Lawmaker probes Florida Republican voter fraud

WASHINGTON - Rep. Elijah Cummings, D-Md., is spearheading the Capitol Hill investigation of Republican Party voter registration fraud, even as the GOP continues to gush slogans of "voter integrity," attempting to impose photo IDs and other measures to suppress the votes of African Americans, Latinos, seniors and youth.

Cummings, ranking member of the House Committee on Oversight and Government Reform, took the lead in the probe even as scandal engulfed the Republican Party of Florida, caught red-handed in voter registration fraud by its hired agent, Strategic Allied Consulting (SAC). The Florida GOP hastily terminated its contract with SAC.

But Cummings, a member of the Congressional Black Caucus from Baltimore, sent a letter to GOP consultant Nathan Sproul, founder of SAC, asking him to provide documents "relating to allegations of widespread irregularities in the voter registration efforts of Strategic Allied Consulting."

SAC has submitted more than 100  fraudulent and questionable voter registration forms across the Sunshine State. Florida Republican officials paid SAC $1.3 million to register voters. The Republicans then filed an "election fraud" complaint against the Tempe, Arizona-based company.

The Republicans hired SAC to register voters not only in Florida but also in other battleground states including Nevada, North Carolina, Colorado, and Virginia. The SAC scandal recalls the stealing of the 2000 election in Florida when the Republican-right-dominated U.S. Supreme Court halted the vote count and handed the White House to George W. Bush even though he had lost the popular vote to Democrat Al Gore.

Cummings denounced the Republican National Committee, charging that they were aware of similar voter registration fraud by a previous incarnation of SAC dating back to 2004, when Sproul employees "registered Democratic voters in Nevada and Oregon" and then destroyed their forms.

"Instead of the RNC having a 'zero tolerance' for voter fraud, you claimed that RNC officials asked you to form your new company, Strategic Allied Consulting, in June for the specific purpose of concealing your connections to these previous allegations," wrote Cummings in his letter to Sproul.

"In a blunt concession, you reportedly stated that you 'created Strategic Allied Consulting at the request of the Republican National Committee because of the bad publicity stemming from past allegations.'"

Cummings asked Sproul to provide copies of all contracts and correspondence with the RNC, state political parties, and other entities in establishing the company as well as all materials used for voter registration training and any information alleging irregularities with its voter registration efforts.

The chairman of the House Oversight Committee is Rep. Darrell E. Issa, R-Calif., a loud-mouth GOP hatchetman ever ready to attack organized labor and any other progressive organization that seeks to defend working people. Yet Issa has remained silent on this strong evidence of Republican voter fraud.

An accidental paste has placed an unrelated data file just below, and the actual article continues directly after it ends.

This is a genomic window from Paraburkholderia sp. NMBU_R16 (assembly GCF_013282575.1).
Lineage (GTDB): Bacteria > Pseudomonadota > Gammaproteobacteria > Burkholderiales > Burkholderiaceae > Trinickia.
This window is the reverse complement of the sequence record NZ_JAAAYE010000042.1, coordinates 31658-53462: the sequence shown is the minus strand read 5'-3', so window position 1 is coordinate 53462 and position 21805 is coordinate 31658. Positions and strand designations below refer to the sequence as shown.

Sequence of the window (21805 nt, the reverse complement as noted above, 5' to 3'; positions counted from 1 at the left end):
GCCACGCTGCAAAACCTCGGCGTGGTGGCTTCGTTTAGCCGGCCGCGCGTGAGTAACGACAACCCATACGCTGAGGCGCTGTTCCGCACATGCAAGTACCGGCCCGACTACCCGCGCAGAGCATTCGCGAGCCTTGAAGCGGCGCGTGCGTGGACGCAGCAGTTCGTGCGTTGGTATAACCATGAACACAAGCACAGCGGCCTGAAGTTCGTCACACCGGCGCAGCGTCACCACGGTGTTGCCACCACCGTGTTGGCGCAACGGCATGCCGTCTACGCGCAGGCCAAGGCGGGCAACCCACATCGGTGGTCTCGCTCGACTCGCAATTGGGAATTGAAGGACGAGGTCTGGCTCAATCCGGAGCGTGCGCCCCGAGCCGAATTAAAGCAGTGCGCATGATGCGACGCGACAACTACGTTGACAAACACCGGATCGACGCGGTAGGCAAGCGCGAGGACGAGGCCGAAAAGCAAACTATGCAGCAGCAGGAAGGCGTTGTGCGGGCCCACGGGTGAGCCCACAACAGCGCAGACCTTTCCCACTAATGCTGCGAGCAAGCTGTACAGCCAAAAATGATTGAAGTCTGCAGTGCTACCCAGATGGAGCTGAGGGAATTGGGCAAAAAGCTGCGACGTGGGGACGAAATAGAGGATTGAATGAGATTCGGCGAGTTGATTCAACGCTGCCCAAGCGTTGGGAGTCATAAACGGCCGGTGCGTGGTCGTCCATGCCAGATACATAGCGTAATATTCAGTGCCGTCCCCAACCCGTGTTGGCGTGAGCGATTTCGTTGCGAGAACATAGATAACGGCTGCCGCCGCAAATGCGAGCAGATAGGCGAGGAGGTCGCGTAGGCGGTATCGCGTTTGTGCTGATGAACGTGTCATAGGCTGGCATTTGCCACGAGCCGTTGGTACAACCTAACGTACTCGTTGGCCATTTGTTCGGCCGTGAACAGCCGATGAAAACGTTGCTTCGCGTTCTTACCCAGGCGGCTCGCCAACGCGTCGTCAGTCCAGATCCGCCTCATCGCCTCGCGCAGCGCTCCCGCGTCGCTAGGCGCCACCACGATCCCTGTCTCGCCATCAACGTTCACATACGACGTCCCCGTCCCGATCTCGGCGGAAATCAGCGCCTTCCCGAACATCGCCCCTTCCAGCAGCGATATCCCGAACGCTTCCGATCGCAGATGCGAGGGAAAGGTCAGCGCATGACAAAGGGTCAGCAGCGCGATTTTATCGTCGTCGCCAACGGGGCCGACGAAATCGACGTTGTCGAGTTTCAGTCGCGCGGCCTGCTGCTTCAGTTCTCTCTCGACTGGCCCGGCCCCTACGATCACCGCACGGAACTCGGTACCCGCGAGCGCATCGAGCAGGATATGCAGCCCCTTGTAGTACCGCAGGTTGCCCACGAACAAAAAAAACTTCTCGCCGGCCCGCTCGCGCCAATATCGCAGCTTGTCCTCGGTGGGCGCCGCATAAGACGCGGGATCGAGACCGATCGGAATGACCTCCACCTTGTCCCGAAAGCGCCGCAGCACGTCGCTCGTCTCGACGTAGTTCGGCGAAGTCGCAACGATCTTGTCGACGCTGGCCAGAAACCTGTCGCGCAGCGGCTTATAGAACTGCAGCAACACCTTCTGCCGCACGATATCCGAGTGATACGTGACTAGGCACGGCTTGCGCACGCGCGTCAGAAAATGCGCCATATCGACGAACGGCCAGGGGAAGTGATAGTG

In his letter to Sproul dated Oct. 1, Cummings wrote that investigators had discovered questionable registration forms in 10 Florida counties.

"For example, the Palm Beach elections supervisor said many registrations had similar signatures and apparently phony addresses, including a gas station in Miami, a medical building in Boca Raton, and an automobile dealership in Palm Beach County," Cummings wrote. "In addition, the Okaloosa County elections supervisor said the suspected fraud included apparent cases of dead people registered as Republican voters."

Reports of improper activities by SAC have now spread to other states. A Fox affiliate in Denver reported that a SAC official "admitted on videotape that they were registering only Republican voters because, as she stated, 'We're out here in support of Romney,'" Cummings wrote.

The GOP's voter suppression drive is facing sharp fightback across the nation with courts and Democratic state governors blocking draconian photo ID requirements and outright purging of voter rolls in many of the 30 states where these measures have been imposed.

The latest victory is Pennsylvania, where  Commonwealth Court Judge Robert Simpson listened to witnesses offer proof that tens of thousands of low income voters will be disenfranchised by the Republicans' photo ID requirement.

Simpson ruled that voters without photo ID must be allowed to cast regular ballots this fall. "I am still not convinced ... that there will be no voter disenfranchisement," if the law takes effect immediately, he said.

Post your comment

Comments are moderated. See guidelines here.

Comments

No one has commented on this page yet.

RSS feed for comments on this page | RSS feed for all comments